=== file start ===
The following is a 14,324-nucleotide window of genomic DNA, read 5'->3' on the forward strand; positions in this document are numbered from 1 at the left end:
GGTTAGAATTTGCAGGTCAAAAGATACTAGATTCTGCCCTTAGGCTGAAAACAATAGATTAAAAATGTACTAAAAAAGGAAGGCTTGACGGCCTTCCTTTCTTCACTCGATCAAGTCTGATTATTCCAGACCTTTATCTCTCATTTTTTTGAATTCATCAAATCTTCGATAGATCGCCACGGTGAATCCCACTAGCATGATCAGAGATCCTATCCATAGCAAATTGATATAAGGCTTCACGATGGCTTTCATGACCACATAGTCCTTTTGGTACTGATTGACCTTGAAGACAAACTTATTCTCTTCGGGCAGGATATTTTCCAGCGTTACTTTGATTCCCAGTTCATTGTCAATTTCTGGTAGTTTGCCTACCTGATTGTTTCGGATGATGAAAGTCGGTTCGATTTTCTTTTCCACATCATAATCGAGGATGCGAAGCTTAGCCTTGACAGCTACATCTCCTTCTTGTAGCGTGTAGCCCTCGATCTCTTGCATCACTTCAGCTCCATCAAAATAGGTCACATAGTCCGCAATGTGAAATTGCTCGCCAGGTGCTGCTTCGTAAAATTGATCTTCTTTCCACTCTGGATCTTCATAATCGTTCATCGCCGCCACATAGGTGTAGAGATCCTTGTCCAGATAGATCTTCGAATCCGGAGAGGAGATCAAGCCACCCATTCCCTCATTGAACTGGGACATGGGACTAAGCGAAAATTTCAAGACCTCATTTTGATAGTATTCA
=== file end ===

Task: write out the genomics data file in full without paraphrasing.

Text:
The following is a 14,324-nucleotide window of genomic DNA, read 5'->3' on the forward strand; positions in this document are numbered from 1 at the left end:
GGTTAGAATTTGCAGGTCAAAAGATACTAGATTCTGCCCTTAGGCTGAAAACAATAGATTAAAAATGTACTAAAAAAGGAAGGCTTGACGGCCTTCCTTTCTTCACTCGATCAAGTCTGATTATTCCAGACCTTTATCTCTCATTTTTTTGAATTCATCAAATCTTCGATAGATCGCCACGGTGAATCCCACTAGCATGATCAGAGATCCTATCCATAGCAAATTGATATAAGGCTTCACGATGGCTTTCATGACCACATAGTCCTTTTGGTACTGATTGACCTTGAAGACAAACTTATTCTCTTCGGGCAGGATATTTTCCAGCGTTACTTTGATTCCCAGTTCATTGTCAATTTCTGGTAGTTTGCCTACCTGATTGTTTCGGATGATGAAAGTCGGTTCGATTTTCTTTTCCACATCATAATCGAGGATGCGAAGCTTAGCCTTGACAGCTACATCTCCTTCTTGTAGCGTGTAGCCCTCGATCTCTTGCATCACTTCAGCTCCATCAAAATAGGTCACATAGTCCGCAATGTGAAATTGCTCGCCAGGTGCTGCTTCGTAAAATTGATCTTCTTTCCACTCTGGATCTTCATAATCGTTCATCGCCGCCACATAGGTGTAGAGATCCTTGTCCAGATAGATCTTCGAATCCGGAGAGGAGATCAAGCCACCCATTCCCTCATTGAACTGGGACATGGGACTAAGCGAAAATTTCAAGACCTCATTTTGATAGTATTCA